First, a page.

1. Mezey, Mathy EdD, RN, FAAN
  2. Carter, Diane MSN, RN
  3. Reinhard, Susan PhD, RN, FAAN
  4. Remsburg, Robin PhD, APRN, BC

Article Content

The authors present strong evidence that the daily amount of RN direct care time greatly affects the quality of outcomes among nursing home residents. About 91% of the facilities in this small study provided less than 30 minutes of RN direct care to residents, resulting in disastrous and possibly preventable outcomes (among the 1,196 residents receiving less than 30 minutes of care, there were 376 pressure ulcers, 247 urinary tract infections, 326 patients with weight loss, and 426 who experienced a decrease in the ability to perform activities of daily living). The 180 residents living in the seven nursing homes that provided between 30 and 40 minutes of RN care enjoyed strikingly better outcomes.


These data were collected in 1996 and 1997 for the National Pressure Ulcer Long-Term Care Study Database. "Addressing the Dramatic Decline in RN Staffing in Nursing Homes" (Nursing Counts, September 2005) reported that from 1999 to 2003 the number of RN staff in nursing homes decreased by 25%. It's time to investigate what the few homes with adequate staff are doing differently. How are decisions made? How are the available dollars used? How stable is the staff? And how much more money is needed in the Medicaid program to increase RN staffing to an acceptable level? These are urgent policy questions, with serious implications for nursing practice and resident outcomes.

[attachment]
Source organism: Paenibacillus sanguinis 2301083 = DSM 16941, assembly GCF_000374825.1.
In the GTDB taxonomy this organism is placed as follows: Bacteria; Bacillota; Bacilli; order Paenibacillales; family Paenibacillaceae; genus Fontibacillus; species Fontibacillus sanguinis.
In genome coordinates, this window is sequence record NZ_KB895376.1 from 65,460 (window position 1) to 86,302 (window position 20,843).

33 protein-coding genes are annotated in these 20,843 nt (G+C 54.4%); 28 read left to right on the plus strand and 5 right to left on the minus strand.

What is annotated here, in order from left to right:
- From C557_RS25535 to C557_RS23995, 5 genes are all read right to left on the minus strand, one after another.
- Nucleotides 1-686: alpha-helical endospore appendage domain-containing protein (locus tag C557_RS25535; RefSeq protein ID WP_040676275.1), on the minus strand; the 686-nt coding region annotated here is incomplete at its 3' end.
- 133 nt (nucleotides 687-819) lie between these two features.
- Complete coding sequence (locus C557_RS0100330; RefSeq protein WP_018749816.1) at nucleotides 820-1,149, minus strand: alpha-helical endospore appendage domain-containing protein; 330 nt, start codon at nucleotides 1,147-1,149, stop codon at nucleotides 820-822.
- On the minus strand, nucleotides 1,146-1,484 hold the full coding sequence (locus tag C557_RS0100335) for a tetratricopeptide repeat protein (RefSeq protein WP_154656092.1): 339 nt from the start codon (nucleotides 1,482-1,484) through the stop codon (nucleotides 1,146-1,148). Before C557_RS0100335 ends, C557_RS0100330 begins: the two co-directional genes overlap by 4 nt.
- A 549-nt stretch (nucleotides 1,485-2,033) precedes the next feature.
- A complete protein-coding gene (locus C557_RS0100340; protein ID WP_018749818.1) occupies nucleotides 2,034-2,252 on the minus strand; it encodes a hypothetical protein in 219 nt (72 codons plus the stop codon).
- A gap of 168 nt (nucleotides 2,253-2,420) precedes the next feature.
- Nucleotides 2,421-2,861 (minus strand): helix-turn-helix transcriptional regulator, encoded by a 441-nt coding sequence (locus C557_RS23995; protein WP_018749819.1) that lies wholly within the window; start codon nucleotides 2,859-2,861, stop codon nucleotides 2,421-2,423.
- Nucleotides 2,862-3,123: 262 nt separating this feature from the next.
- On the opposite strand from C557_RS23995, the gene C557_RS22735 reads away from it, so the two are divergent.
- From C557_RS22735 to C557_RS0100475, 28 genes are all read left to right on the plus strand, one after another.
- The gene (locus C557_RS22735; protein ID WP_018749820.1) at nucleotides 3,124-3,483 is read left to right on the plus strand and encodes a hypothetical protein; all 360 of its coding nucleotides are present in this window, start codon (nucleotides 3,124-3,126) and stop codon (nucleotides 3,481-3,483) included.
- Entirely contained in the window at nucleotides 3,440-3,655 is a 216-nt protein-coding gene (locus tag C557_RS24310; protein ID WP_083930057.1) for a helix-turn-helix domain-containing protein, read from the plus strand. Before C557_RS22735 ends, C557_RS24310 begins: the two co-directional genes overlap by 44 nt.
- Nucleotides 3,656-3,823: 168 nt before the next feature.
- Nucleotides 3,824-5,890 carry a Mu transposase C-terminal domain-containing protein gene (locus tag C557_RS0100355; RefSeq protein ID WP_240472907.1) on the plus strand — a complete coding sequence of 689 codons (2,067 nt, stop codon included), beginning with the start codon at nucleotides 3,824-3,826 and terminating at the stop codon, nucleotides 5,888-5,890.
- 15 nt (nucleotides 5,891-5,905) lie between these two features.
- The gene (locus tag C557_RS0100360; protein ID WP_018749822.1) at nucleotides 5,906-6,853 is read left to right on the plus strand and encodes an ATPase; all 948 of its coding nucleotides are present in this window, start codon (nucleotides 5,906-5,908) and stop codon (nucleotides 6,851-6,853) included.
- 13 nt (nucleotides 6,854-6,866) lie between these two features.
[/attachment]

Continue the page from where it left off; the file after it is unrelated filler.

Finally, the numbers of residents and nursing homes were small in this study. The authors wisely used available data to investigate staffing and outcomes. Might there be other data sets already available that could be used to build on this excellent work?


Mathy Mezey, EdD, RN, FAAN


Diane Carter, MSN, RN


Susan Reinhard, PhD, RN, FAAN


Robin Remsburg, PhD, APRN, BC


The Coalition of Geriatric Nursing Organizations